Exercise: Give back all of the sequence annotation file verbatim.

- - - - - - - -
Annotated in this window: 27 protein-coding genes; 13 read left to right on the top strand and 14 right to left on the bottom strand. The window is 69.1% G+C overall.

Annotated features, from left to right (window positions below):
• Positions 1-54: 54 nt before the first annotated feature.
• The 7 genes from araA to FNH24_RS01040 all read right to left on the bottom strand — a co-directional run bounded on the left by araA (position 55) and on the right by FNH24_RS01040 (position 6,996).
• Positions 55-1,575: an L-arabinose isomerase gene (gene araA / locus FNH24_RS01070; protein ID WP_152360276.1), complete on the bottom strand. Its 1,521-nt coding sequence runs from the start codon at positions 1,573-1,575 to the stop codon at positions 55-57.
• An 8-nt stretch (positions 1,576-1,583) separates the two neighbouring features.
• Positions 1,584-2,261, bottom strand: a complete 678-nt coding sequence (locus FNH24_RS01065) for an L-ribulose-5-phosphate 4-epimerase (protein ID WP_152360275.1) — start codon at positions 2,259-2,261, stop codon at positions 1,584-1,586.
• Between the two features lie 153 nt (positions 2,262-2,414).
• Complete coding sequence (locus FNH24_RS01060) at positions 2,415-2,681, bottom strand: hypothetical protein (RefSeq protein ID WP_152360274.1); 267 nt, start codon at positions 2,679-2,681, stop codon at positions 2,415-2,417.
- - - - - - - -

Annotated in this window: 27 protein-coding genes; 13 read left to right on the top strand and 14 right to left on the bottom strand. The window is 69.1% G+C overall.

Annotated features, from left to right (window positions below):
• Positions 1-54: 54 nt before the first annotated feature.
• The 7 genes from araA to FNH24_RS01040 all read right to left on the bottom strand — a co-directional run bounded on the left by araA (position 55) and on the right by FNH24_RS01040 (position 6,996).
• Positions 55-1,575: an L-arabinose isomerase gene (gene araA / locus FNH24_RS01070; protein ID WP_152360276.1), complete on the bottom strand. Its 1,521-nt coding sequence runs from the start codon at positions 1,573-1,575 to the stop codon at positions 55-57.
• An 8-nt stretch (positions 1,576-1,583) separates the two neighbouring features.
• Positions 1,584-2,261, bottom strand: a complete 678-nt coding sequence (locus FNH24_RS01065) for an L-ribulose-5-phosphate 4-epimerase (protein ID WP_152360275.1) — start codon at positions 2,259-2,261, stop codon at positions 1,584-1,586.
• Between the two features lie 153 nt (positions 2,262-2,414).
• Complete coding sequence (locus FNH24_RS01060) at positions 2,415-2,681, bottom strand: hypothetical protein (RefSeq protein ID WP_152360274.1); 267 nt, start codon at positions 2,679-2,681, stop codon at positions 2,415-2,417.